Yellow abstract of floor level.

UK Supreme Court rejects AI as “inventor” under the Patents Act

Published on 17 April 2024

The question

What is the scope and meaning of “inventor” in the UK’s patent framework, and will it accept an AI machine as being the sole inventor?

The key takeaway

Patent applications to the UK Intellectual Property Office (UK IPO) must name a human inventor, even when significantly assisted by AI technology. The Patents Act 1977 will not be interpreted to accept that AI-machines can independently be the named inventor to meet this requirement.

The background

On 20 December 2023, the UK Supreme Court delivered its judgement in Thaler v Comptroller-General of Patents, Designs and Trademarks. The case concerns two patent applications submitted by Dr Stephen Thaler, for a food container and a flashing light, to the UK IPO in 2018. In his patent application, Thaler attributed the inventions to an AI machine that he owned, named “DABUS”. The UKIPO had previously rejected the applications, citing the lack of a human inventor and the inability of an AI machine to hold property rights.

Thaler appealed this decision in the High Court and the Court of Appeal, but both appeals were dismissed. The case was then heard by the Supreme Court, with the primary issue centring on the Court’s interpretation of “inventor” under s13(2) of the Patents Act 1977, and how such interpretation would impact on whether a patent application’s named inventor could be an AI machine such as DABUS. A second issue arose as to whether the owner of that machine would then be entitled to the patent, despite not being the named inventor.

The development

The key takeaways from the Supreme Court’s judgement are:

  • the meaning of “inventor” under the Patents Act 1977 must be a natural person and a patent application must be made through this inventor;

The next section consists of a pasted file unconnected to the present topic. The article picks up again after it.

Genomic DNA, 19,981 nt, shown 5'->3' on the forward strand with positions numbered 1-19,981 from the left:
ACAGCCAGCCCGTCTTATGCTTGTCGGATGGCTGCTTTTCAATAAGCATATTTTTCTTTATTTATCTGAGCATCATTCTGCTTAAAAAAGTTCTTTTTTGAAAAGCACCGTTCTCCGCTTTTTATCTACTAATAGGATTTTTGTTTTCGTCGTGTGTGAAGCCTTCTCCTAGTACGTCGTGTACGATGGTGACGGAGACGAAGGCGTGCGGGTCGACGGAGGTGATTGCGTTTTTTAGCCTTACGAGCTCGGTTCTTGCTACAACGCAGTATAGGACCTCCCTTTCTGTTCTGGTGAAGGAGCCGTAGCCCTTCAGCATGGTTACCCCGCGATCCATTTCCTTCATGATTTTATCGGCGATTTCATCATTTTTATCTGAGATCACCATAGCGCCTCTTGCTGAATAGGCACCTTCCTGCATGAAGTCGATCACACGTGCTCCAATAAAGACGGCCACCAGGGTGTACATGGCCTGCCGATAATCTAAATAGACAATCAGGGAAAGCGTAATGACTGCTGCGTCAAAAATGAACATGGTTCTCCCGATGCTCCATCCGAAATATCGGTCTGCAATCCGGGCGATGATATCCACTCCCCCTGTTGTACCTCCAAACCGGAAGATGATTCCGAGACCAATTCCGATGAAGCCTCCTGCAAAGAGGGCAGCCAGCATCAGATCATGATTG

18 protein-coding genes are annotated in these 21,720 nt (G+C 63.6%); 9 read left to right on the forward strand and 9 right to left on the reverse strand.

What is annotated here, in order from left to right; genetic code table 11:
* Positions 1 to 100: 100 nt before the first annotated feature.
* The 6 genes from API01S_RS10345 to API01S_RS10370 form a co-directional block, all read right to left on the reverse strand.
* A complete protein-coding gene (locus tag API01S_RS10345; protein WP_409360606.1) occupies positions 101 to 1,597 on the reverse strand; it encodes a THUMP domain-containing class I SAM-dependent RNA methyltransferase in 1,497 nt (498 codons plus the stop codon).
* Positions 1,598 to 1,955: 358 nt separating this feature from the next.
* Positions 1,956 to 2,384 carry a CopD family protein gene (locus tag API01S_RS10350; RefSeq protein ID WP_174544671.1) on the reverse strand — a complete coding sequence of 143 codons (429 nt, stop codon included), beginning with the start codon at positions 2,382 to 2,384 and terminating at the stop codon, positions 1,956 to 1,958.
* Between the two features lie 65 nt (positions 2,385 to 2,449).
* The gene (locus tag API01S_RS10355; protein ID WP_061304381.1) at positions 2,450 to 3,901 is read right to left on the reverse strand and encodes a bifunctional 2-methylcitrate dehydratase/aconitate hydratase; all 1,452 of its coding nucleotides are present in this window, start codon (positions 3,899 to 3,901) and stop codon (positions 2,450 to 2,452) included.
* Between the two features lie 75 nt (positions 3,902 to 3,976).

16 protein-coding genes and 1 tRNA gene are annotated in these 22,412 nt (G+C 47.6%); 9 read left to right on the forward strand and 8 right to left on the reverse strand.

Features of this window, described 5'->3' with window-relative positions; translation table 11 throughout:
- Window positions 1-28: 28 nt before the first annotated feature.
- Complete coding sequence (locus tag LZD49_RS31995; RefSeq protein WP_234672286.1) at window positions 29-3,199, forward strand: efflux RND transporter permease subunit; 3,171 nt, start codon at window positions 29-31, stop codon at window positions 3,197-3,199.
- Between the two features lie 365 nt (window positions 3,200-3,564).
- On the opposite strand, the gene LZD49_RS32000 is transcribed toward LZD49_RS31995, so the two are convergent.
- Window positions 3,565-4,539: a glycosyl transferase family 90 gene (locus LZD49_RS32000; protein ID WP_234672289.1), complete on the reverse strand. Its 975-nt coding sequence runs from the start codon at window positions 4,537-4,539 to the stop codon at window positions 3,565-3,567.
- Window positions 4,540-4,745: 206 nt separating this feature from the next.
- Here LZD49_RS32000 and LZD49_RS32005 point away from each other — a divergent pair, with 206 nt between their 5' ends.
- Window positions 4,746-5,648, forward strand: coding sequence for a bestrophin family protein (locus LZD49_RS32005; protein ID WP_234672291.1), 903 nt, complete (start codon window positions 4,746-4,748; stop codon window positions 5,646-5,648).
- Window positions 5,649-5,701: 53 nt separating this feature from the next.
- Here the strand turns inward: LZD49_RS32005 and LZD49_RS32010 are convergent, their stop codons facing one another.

• an AI machine like DABUS is not considered a person, natural or legal, and therefore could not be named as the inventor in a patent application;
  • being the owner of a machine that created an invention does not entitle the owner to a patent for that invention. There is a limited set of circumstances in which a person other than the inventor can be granted a patent (such as being the employer of the inventor), however machine ownership is not one of these.

The Court did, however, leave open the possibility for applications to be submitted where a natural person merely used the AI as a tool in their invention, but still named themselves as the inventor.

Why is this important?

Despite the rapid advances of AI, there remained before this case an ambiguity on its recognised status as a potential inventor within intellectual property law. A similar issue is set to be considered in a further case heading to the Court of Appeal, Emotional Perception AI Ltd v Comptroller General, in relation to whether AI inventions fall under the statutory exclusion for patentability for computer programs.

The ruling in Thaler aligns the UK’s position on AI-generated inventions with the decisions of US, European, Australian and Canadian courts in response to analogous applications, cementing a global position that autonomous AI cannot be recognised as an independent inventor. However, as AI technology becomes more sophisticated and requires less human input, the challenge of protecting the intangible assets it creates without an obvious human inventor will arise more frequently. The gaps emerging in the UK’s intellectual property framework as a result highlight that legislative developments will likely be required in the near future, and it will be interesting to see what stance is taken by policy makers.

Any practical tips?

Any patent applications submitted to the UK IPO require a named human inventor. Therefore, businesses investing in AI-generated technologies and products should still emphasise the role of any human input in their patent applications, ensuring that a human can still be named as its inventor. In this case, Dr Thaler was insistent on naming his AI machine as the inventor in order to set a new precedent, but the Court openly recognised that “the outcome of these proceedings might well have been different” had he named himself as the inventor that simply used AI as a sophisticated tool.

Spring 2024